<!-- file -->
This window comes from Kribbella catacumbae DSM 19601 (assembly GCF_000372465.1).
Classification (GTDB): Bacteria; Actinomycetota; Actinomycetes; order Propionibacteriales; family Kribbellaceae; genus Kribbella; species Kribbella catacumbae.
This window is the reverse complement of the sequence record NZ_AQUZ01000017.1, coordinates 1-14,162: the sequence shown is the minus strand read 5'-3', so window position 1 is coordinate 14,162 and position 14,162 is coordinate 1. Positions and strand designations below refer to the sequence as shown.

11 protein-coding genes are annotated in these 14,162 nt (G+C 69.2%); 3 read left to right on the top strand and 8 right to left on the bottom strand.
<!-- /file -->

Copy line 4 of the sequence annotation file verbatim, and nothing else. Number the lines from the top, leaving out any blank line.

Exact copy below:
11 protein-coding genes are annotated in these 14,162 nt (G+C 69.2%); 3 read left to right on the top strand and 8 right to left on the bottom strand.